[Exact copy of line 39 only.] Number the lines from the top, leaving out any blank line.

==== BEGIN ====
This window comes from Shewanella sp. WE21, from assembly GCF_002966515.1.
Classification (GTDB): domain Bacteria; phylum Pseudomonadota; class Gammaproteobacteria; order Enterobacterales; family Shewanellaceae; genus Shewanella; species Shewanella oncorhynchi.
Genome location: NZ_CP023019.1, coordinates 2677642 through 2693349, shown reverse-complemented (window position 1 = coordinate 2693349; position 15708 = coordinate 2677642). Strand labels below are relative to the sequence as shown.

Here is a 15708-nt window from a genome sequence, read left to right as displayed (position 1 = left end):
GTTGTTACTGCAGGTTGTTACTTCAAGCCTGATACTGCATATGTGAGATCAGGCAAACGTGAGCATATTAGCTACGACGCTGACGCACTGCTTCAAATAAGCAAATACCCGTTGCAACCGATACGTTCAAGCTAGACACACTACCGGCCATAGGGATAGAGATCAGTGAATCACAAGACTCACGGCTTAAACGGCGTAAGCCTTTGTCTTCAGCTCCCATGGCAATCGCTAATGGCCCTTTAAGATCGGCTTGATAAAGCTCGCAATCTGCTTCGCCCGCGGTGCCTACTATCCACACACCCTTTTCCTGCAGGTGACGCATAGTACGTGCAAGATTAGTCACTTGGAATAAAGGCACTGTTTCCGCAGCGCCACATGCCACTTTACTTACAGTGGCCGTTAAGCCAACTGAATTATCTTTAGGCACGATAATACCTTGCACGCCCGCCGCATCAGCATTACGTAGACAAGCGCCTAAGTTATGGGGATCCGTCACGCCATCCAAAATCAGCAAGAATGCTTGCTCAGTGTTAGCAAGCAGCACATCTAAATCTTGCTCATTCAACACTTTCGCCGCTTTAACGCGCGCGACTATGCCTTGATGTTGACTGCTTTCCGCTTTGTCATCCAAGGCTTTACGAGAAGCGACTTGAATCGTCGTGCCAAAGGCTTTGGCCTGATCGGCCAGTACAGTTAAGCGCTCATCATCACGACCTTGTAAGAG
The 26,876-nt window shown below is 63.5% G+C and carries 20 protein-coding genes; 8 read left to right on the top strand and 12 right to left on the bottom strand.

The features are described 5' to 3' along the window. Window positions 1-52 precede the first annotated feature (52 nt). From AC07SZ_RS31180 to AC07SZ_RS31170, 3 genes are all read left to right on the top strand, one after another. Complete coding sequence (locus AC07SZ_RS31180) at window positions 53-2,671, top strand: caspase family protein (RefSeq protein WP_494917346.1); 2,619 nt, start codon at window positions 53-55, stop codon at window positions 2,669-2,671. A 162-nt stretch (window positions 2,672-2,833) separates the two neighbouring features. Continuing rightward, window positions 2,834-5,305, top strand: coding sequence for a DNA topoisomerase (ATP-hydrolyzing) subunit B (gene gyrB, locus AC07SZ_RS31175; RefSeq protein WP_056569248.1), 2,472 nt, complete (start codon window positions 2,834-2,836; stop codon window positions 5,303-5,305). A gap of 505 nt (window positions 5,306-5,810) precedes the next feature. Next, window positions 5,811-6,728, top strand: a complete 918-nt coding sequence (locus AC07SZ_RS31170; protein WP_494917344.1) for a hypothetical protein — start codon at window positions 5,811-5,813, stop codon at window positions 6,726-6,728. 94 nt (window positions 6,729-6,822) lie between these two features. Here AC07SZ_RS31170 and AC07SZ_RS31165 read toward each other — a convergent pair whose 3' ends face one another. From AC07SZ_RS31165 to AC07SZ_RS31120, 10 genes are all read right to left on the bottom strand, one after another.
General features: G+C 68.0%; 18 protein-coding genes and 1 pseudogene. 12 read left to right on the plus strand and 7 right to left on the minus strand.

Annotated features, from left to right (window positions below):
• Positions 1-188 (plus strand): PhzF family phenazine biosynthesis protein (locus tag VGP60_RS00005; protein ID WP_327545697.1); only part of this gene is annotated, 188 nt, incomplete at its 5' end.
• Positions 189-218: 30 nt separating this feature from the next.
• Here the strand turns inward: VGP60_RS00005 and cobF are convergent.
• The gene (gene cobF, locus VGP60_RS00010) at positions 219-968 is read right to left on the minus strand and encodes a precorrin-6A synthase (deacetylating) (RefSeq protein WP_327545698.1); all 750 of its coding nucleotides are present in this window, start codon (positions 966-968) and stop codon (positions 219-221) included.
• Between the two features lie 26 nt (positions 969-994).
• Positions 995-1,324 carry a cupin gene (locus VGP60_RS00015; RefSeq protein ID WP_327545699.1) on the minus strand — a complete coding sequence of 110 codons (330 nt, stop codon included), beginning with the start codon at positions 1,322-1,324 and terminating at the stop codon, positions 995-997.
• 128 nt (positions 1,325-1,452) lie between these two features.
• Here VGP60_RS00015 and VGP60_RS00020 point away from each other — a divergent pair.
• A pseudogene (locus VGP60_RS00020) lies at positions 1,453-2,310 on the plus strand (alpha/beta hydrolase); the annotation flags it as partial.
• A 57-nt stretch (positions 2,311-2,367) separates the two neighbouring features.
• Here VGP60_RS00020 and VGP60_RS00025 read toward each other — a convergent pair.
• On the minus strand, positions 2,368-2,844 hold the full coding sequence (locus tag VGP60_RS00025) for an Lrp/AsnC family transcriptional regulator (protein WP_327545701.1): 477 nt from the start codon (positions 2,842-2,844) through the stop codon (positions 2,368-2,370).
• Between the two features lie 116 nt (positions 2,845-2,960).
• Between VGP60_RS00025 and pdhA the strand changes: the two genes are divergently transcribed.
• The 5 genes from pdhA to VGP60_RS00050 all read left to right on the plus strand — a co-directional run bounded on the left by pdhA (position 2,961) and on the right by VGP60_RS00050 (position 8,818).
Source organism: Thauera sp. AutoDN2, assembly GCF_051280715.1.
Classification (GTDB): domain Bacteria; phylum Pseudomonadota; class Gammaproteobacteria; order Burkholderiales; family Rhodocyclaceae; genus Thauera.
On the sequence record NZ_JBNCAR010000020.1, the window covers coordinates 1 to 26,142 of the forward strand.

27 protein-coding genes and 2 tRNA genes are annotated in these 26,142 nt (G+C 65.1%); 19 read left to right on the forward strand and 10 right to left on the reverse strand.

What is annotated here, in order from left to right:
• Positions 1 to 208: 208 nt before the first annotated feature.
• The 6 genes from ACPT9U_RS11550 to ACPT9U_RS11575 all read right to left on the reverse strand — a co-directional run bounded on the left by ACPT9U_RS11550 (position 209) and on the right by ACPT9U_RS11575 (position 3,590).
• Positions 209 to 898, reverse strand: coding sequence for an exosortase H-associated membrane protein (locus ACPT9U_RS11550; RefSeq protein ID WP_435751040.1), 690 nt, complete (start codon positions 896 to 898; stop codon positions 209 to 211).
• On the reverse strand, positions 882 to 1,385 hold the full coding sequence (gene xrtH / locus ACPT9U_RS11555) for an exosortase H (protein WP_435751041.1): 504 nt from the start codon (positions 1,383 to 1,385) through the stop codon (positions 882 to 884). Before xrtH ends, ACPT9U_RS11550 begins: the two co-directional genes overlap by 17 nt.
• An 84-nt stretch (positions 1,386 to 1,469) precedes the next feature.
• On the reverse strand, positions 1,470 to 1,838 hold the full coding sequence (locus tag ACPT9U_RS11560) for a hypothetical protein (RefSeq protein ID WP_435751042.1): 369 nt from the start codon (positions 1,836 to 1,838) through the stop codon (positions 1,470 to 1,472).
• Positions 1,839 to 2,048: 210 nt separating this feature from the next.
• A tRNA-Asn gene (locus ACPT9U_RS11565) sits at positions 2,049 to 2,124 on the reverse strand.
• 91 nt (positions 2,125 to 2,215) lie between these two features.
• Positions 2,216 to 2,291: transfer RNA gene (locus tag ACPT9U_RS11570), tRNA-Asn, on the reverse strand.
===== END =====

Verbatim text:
• Positions 2,216 to 2,291: transfer RNA gene (locus tag ACPT9U_RS11570), tRNA-Asn, on the reverse strand.